Monday, February 27, 2012

My Quest to Become a Book Whisperer

Friday I made a trip to the Tysons Mall to go to The American Girl Store. Molly's birthday is this week and she had a few things on her birthday list. After picking up what I needed there, I made my way down to Barnes and Noble. I love book stores and was so sad when the Borders by us went out of business. I love to pick up the books, read the jackets, skim the first few pages, and just see what's new. I am also a big Amazon fan. At this moment I know there are at least three books in my cart but it is not the same as holding that book in your hand and deciding if you want to enter into this world that the author has created for their reader.

This past year I have read a lot of middle school literature and YA literature. When I was teaching second grade, I read aloud to my class everyday. I would read picture books about the upcoming seasons and holidays, I would read biographies of the historical people we needed to know, I would read chapter books beyond their reading comprehension but not beyond their listening comprehension. And I would talk to them. I would talk to them about the books. I would say, "This book reminds me of the time when I was little and...This book reminds me of the book we read last month...This book reminds me of the Kidpost we read together last week because...So read aloud was not just me reading and 20 kids just sitting quietly listening, we were all engaged in the book. We were all participants. Some people may not see the value in this, but every time a student makes a connection to a book, he is more likely to keep on reading, more likely to pick-up another book that reminds him of a  book he read before and enjoyed, more likely to read another book by an author he fell in love with.

Now as a stay-at-home mom, I am trying to get my own kids to become readers for life. When Shannon entered fifth grade, I started reading books that I thought she would enjoy. I was not as familiar with upper elementary books and middle school books as I was with the lower grades. But when you're trying to match a book up with your kid, it really helps if you read it yourself. I slowly started reading books and would pass them on to her. I remember reading Esperanza Rising and falling in love with the story. I then read Becoming Naomi Leon another story by Pam Munoz Ryan. I would read a book and put it in her room, read a book and put it in her room.

From this one small pile of books in her closet, I have read Charlotte's Web, of course, but also Savvy, Elsewhere, The Teacher's Funeral, A Long Way from Chicago, and Tuck Everlasting. All great stories.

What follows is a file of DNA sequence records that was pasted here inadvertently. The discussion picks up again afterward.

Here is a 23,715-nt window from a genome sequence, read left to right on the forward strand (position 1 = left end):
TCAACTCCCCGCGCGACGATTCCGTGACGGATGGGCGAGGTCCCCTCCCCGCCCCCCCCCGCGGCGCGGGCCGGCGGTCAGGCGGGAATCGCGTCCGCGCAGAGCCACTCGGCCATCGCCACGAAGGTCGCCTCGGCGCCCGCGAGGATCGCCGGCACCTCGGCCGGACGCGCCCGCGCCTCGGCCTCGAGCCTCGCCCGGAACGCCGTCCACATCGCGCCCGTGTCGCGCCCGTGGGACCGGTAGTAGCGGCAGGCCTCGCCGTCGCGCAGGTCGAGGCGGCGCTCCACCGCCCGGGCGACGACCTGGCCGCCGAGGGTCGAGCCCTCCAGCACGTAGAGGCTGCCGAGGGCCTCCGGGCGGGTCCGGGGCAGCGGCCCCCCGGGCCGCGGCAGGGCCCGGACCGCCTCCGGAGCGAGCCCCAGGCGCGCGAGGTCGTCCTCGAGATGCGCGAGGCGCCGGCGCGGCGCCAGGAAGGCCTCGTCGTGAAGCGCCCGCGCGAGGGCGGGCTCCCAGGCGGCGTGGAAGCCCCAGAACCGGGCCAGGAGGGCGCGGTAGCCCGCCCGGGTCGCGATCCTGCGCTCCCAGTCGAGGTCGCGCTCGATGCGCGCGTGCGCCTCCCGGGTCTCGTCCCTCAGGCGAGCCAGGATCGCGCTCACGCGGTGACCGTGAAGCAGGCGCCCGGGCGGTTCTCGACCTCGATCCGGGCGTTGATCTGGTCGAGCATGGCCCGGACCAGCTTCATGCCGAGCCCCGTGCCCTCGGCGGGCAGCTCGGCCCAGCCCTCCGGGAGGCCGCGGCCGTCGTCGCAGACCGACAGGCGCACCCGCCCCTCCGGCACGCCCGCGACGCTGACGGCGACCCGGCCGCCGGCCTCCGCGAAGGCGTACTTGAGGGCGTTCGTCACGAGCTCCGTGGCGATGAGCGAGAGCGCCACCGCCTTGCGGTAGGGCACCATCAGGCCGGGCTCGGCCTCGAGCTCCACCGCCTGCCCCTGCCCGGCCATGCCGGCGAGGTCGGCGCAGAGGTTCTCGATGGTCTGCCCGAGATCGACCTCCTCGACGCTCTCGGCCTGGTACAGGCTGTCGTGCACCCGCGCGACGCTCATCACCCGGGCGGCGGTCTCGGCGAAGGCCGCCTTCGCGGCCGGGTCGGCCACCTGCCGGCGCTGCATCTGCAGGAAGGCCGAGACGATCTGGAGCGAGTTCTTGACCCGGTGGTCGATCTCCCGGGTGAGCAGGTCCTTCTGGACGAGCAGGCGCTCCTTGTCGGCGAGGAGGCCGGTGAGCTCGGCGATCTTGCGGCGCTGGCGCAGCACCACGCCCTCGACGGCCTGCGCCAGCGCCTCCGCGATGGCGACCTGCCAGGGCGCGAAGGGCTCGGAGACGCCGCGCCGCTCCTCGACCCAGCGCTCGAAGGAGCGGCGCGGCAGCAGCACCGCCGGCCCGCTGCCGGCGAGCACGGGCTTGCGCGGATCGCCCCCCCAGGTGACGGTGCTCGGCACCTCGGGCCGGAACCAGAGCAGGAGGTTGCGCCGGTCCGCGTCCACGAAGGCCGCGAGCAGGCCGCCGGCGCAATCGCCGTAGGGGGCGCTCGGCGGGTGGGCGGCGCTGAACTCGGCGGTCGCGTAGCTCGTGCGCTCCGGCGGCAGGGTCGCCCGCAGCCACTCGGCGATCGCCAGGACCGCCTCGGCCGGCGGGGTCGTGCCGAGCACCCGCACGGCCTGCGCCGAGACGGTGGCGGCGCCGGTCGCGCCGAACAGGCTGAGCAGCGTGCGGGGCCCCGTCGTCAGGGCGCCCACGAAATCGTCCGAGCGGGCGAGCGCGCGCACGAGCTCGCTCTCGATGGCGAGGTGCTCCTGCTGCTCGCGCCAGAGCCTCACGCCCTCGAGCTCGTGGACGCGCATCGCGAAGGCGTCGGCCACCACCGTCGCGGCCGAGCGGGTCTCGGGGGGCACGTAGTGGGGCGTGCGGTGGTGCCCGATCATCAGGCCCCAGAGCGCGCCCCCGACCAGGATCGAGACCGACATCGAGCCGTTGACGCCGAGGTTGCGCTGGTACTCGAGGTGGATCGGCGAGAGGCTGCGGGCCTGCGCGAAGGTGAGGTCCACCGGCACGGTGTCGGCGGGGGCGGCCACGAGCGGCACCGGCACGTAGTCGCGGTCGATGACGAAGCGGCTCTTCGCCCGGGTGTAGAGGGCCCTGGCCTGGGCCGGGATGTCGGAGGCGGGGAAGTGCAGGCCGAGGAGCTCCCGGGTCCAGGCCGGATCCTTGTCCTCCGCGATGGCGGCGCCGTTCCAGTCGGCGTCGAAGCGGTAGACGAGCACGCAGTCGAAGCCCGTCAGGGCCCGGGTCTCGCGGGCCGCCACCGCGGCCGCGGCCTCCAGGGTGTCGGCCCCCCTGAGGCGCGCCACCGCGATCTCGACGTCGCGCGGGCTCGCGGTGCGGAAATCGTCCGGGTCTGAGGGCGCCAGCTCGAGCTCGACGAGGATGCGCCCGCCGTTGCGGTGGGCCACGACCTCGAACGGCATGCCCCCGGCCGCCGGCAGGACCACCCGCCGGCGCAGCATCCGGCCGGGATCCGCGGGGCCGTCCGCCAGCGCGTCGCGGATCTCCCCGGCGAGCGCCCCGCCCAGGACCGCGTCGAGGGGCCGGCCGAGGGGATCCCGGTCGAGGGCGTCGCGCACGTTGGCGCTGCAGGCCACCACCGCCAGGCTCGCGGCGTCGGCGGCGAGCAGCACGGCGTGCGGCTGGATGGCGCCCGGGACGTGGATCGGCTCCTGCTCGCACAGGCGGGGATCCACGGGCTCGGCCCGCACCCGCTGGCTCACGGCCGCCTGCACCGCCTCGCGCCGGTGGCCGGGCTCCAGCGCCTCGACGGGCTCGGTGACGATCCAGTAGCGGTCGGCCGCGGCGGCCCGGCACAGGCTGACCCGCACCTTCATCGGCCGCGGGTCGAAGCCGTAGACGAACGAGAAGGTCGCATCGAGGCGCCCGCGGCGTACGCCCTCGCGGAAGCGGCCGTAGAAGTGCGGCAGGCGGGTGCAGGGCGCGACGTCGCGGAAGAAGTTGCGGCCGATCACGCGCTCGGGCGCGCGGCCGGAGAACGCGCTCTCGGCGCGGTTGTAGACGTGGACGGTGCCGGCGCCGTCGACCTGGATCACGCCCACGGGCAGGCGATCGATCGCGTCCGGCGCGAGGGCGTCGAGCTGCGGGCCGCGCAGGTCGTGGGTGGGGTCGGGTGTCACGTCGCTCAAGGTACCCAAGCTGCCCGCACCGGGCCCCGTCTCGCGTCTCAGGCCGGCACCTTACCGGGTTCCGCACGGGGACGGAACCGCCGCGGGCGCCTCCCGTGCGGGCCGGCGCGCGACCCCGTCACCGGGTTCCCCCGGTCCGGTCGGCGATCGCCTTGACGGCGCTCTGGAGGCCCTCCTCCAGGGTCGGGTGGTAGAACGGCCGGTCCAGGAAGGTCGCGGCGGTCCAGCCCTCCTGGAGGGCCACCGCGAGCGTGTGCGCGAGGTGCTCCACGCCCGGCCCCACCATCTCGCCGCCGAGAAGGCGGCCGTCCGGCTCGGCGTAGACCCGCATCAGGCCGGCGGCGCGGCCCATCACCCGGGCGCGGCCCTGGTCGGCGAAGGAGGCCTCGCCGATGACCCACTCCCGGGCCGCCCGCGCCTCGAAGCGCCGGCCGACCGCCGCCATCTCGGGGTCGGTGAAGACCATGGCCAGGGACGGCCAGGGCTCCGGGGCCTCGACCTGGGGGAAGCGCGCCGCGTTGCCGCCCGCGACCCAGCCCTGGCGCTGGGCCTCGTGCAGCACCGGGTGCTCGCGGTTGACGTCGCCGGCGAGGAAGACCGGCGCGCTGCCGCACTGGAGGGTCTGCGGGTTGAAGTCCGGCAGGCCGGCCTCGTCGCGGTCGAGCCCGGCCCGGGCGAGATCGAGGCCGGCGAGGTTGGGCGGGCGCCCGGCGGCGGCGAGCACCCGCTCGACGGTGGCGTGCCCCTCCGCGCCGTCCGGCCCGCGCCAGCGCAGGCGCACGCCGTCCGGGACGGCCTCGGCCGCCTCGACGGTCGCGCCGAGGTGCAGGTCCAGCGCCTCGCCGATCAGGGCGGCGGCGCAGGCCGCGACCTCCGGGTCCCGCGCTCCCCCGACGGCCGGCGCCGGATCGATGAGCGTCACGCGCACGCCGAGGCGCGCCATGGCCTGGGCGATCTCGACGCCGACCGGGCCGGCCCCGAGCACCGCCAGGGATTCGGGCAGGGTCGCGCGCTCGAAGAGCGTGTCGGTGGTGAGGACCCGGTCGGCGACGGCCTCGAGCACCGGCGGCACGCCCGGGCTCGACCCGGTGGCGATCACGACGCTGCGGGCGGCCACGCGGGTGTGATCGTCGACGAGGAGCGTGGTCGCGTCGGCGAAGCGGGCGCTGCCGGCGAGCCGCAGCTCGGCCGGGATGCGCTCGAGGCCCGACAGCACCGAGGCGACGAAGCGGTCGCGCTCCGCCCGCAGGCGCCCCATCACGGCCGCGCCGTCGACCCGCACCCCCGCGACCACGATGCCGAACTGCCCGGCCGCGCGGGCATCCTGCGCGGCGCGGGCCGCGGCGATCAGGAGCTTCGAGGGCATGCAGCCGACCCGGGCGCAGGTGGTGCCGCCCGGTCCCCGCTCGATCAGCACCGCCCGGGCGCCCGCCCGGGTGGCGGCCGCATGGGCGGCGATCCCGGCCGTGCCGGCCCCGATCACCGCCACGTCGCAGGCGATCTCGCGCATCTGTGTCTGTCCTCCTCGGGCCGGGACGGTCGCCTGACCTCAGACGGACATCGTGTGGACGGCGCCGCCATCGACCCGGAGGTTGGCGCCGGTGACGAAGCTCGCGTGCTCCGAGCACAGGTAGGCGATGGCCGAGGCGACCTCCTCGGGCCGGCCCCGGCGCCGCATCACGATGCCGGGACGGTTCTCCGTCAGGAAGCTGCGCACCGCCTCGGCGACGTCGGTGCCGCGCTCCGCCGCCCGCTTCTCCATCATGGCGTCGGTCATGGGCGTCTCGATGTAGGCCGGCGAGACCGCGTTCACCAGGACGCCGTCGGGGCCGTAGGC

Then a teacher friend recommended a book to me, The Book Whisperer by Donalyn Miller. I fell in love with this book! It is written by a sixth grade teacher and it is about how she gets her students to read 40 books by the end of the school year. Yes, 40 books! I read this book with a pencil in my hand. I underlined sentences and circled whole paragraphs that struck me as "AH HA" moments. I wrote down my own thought in the margins and thought about how I was going to apply all this in my own house as a mom and not as a teacher in the classroom. I loved this book so much that I went out and bought it for all my kids' teacher that year. That same year I was having a conversation with the principal and I asked her if she had read the book. She had heard of it, but hadn't read it yet. The week after Thanksgiving break, I got an email from her saying that she had just read it and that she recommended it to her staff to read it. I told her that there were at least three other copies of the book in the building because I had bought them.

Donalyn Miller's basic philosophy to get kids to read is that she reads what they read. She knows all the books because she has read them herself. She can say, "Joe, I read this book last night and it reminded me of you, I thought you would like it." She gets to know her kids. She knows what they like. She knows who likes sci-fi and who doesn't. She knows who to give a sports book to and who not to. She knows their favorite authors. And eventually as the kids start to read, she has kids coming to her saying, "Mrs. Miller, I just finished reading this book and I think you should add it to your "To Be Read" pile. Her students know that she has read a lot of books, so when they find one that they have read and she hasn't, it just gives them a great feeling.  She gives the kids the power to choose what to read. Choice is a powerful thing and in order to give kids a choice, her classroom is filled with books. And that is what my house looks like.